Bell's pen becomes a kind of laser, first illuminating the surface distractions of the world, then scorching them away to reveal a deeper reality that is almost too painful and too beautiful to bear." Alison Bechdel, Fun Home, Are You My Mother
In Gabrielle Bell’s much anticipated graphic memoir, she returns from New York to her childhood town in rural Northern California after her mother’s home is destroyed by a fire. Acknowledging her issues with anxiety, financial hardships, memories of a semi-feral childhood, and a tenuous relationship with her mother, Bell helps her mother put together a new home on top of the ashes. A powerful, sometimes uncomfortable, examination of a mother-daughter relationship and one’s connection to place and sense of self. Spanning a single year, Everything is Flammable unfolds with humor and brutal honesty. Bell’s sharp, digressive style is inimitable.
Gabrielle Bell’s work has been selected for Best American Comics and the Yale Anthology of Graphic Fiction, and has been featured in McSweeney’s, the Believer, Bookforum, and Vice among numerous other publications. Her story, Cecil and Jordan In New York,” was adapted into film by Michel Gondry. Bell’s previous graphic novel, The Voyeurs, was named one of the best books of the year by Publishers Weekly, Kirkus Reviews, and the Atlantic. She currently lives in Brooklyn, NY.
"The latest from one of the finest contemporary graphic artists. Few cartoonists can match Bell’s (Truth Is Fragmentary: Travelogues & Diaries, 2014, etc.) eye for evocative details, but the words of her narrative fill practically every available space, an outpouring from the artist who confesses, 'sometimes the anxiety creeps up and suddenly starts to strangle me.' If her life at the subsistence level of artistic renown seems a little dysfunctional, that of her mother seems even more soespecially after a fire destroyed her mother’s home, leaving her living in a tent on the lawn, and Bell had to travel across the country to help her put her life back together. There’s ambivalence about the visit from both sides: 'It’s hard to be there in normal times, and I’m prone to cruelty under duress.' Bell also worries that she exploits her mother for material, which she does, of course, like she does everyone and everything else in her life. The trip to the Pacific Northwest introduced a whole range of challengespacks of dogs and cats and bearsand a mission to get her mother a house built and stocked. The author also conducted a series of interviews with the characters who fill this volume, most of whom have murky motives and histories. This certainly includes her mother, with whom she discusses the troubled home life and the pregnancy that spawned the author: 'It’s a paradox,' the author replies to her mother, after discussing the considered abortion. 'On the one hand, I wish you’d had access to a safe, legal abortion. On the other hand, I’m glad to exist!' Eventually, Bell’s mother got her home and life back, and the artist returned to her own apartmentbut then the cycle began again, as the title of the memoir underscores.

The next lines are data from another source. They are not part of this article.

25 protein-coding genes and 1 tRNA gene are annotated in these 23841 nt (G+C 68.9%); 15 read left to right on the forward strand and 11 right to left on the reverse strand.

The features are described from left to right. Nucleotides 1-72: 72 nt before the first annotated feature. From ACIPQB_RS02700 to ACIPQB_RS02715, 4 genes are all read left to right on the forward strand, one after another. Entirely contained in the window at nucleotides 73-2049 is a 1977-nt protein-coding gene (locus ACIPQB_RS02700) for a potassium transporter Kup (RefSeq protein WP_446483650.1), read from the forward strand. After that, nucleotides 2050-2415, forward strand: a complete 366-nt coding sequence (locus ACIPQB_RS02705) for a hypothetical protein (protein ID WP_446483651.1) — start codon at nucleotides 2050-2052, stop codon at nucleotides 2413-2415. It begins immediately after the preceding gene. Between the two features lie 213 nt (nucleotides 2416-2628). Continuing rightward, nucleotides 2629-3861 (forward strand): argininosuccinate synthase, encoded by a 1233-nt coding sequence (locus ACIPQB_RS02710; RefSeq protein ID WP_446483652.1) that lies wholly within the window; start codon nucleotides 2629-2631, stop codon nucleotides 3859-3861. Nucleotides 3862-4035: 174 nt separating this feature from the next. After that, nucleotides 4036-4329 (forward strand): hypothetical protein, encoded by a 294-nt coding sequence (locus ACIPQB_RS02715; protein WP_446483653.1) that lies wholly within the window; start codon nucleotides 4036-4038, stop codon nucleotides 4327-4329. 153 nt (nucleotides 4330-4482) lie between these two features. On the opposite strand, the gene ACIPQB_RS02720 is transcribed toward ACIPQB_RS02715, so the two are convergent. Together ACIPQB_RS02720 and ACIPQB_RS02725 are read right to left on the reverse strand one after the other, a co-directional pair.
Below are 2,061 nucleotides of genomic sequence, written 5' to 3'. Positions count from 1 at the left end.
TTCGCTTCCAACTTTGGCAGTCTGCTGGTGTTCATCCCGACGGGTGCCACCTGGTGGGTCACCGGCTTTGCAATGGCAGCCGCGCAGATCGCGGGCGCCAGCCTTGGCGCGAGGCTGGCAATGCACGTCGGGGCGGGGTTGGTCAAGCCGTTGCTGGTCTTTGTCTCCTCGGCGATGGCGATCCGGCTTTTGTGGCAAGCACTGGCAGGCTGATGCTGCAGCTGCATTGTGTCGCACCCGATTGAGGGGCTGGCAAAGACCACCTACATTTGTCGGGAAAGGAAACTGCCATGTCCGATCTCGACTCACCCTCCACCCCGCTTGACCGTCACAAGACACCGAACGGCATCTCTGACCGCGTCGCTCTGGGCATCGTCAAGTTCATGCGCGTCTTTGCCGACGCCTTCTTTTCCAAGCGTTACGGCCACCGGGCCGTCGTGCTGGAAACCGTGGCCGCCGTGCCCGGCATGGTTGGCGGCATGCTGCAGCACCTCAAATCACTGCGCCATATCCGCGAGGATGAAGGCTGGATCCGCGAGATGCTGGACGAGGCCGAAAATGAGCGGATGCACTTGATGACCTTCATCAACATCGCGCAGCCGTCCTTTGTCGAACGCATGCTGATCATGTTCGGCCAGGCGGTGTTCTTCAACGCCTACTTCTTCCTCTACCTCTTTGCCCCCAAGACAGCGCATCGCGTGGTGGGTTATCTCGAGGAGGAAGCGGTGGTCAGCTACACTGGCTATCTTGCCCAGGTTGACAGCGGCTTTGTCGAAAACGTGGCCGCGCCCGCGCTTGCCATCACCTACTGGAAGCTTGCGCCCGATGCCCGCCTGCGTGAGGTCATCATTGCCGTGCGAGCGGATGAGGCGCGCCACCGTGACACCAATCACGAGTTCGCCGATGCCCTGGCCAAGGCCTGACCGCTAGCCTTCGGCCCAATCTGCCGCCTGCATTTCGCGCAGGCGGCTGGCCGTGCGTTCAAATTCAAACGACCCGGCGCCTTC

A provocative, moving, and darkly funny book that seems almost worth the crises that it chronicles.”Kirkus Reviews STARRED REVIEW
Bell writes and draws stories with deep humanity, and, impressively, that humanitypainful, awkward, and uncertainis her own. [ Everything is Flammable ] spans a year and follows Bell as she travels to and from her mother’s home in rural Northern California, navigating the guilt she feels as an absent daughter and the anxiety she feels in trying to care for her independent mother. Bell’s self-awareness and observations never result in tidy epiphanies; the book’s strips open out into one another, accumulating without resolution. She is also always funny, and her distinct blocky hatching style gives warmth to every panel. The ineffable quality is that she makes all this look easy.”Nicole Rudick, The Paris Review
Gabrielle Bell is able to create, with simple art and storytelling, the complexities of what are supposed to be life’s simple’ moments with hilarious honesty andfair warningdelicious cringe.”Patton Oswalt
"Everything is Flammable is sometimes frightening, sometimes funny, sometimes incredibly sad, and always deeply engrossing. The center of Everything is Flammable is Bell's complicated relationship with her complicated mother-a person who lives a lot farther off the grid than most people's mothers. But there are many other characters in this book, and we want to know about all of the them. Bell is an acute and compassionate observer of her fellow humans.” Roz Chast, author of Can’t We Talk About Something More Pleasant
"No one but Gabrielle Bell can so quietly traverse a single raw nerve for 160 pages. Just brilliant.” Tom Hart, author of Rosalie Lightening: A Graphic Memoir